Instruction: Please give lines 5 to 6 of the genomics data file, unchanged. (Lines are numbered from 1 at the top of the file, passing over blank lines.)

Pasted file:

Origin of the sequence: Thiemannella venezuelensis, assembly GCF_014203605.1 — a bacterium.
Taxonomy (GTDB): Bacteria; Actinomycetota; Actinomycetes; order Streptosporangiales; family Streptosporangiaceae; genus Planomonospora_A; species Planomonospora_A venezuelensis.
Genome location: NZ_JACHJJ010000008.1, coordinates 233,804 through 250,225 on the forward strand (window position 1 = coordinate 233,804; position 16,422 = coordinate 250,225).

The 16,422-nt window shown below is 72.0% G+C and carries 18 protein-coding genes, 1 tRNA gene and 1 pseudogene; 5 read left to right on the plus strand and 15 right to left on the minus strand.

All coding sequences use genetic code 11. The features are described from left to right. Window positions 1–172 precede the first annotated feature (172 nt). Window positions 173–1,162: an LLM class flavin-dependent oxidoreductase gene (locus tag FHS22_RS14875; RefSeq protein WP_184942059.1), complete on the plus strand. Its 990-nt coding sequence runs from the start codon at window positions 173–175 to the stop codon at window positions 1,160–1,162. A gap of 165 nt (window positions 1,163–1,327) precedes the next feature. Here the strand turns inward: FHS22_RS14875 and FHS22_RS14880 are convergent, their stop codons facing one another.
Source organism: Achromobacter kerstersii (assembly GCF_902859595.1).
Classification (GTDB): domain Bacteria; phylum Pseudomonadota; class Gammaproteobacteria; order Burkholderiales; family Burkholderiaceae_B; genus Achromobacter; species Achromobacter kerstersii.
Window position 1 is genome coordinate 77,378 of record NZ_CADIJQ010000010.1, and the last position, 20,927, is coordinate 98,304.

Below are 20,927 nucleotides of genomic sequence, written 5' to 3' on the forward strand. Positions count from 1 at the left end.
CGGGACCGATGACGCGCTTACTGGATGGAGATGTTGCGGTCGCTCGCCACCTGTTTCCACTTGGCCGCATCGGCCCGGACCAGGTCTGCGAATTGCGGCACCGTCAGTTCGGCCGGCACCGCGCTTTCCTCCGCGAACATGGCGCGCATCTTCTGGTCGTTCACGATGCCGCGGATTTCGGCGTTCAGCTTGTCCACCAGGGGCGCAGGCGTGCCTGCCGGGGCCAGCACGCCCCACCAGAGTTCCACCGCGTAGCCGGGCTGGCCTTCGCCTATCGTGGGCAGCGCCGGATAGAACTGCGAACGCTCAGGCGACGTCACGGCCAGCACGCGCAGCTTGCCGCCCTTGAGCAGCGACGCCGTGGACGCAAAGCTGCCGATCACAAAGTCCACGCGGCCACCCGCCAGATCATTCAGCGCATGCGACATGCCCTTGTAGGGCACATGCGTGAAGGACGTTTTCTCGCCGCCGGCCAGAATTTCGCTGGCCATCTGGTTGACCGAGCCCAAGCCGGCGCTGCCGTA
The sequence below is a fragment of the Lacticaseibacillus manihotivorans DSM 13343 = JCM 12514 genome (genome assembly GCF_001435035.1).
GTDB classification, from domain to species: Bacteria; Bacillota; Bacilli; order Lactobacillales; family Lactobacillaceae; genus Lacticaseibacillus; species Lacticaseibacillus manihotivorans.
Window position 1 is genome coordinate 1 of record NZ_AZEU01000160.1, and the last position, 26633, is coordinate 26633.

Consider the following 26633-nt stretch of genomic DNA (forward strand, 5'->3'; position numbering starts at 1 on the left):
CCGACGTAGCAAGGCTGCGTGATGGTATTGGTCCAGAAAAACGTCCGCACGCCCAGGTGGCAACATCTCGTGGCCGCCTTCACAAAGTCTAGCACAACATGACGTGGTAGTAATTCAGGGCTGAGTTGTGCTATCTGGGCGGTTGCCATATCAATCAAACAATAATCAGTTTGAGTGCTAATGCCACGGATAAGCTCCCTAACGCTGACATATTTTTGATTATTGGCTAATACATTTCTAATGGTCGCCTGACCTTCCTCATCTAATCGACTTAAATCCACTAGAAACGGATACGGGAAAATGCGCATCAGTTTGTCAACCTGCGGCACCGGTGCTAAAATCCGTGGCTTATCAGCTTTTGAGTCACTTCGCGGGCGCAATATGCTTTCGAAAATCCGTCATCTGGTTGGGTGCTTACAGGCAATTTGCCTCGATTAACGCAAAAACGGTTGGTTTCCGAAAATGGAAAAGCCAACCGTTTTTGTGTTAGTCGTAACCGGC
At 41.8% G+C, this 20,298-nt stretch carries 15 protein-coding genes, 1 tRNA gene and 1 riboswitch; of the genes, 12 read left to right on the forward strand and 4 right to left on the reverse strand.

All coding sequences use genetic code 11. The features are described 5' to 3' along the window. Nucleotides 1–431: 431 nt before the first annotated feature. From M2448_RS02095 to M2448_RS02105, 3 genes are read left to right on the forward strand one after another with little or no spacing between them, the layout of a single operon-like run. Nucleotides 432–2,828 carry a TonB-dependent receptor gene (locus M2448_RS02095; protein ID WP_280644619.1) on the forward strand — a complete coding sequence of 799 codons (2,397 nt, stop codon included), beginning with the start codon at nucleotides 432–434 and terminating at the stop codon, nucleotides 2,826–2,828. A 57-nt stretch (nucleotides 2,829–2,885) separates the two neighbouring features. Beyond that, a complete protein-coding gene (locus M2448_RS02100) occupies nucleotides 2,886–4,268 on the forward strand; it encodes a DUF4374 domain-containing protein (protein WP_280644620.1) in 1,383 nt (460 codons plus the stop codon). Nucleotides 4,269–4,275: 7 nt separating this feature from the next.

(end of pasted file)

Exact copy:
All coding sequences use genetic code 11. The features are described from left to right. Window positions 1–172 precede the first annotated feature (172 nt). Window positions 173–1,162: an LLM class flavin-dependent oxidoreductase gene (locus tag FHS22_RS14875; RefSeq protein WP_184942059.1), complete on the plus strand. Its 990-nt coding sequence runs from the start codon at window positions 173–175 to the stop codon at window positions 1,160–1,162. A gap of 165 nt (window positions 1,163–1,327) precedes the next feature. Here the strand turns inward: FHS22_RS14875 and FHS22_RS14880 are convergent, their stop codons facing one another.
Source organism: Achromobacter kerstersii (assembly GCF_902859595.1).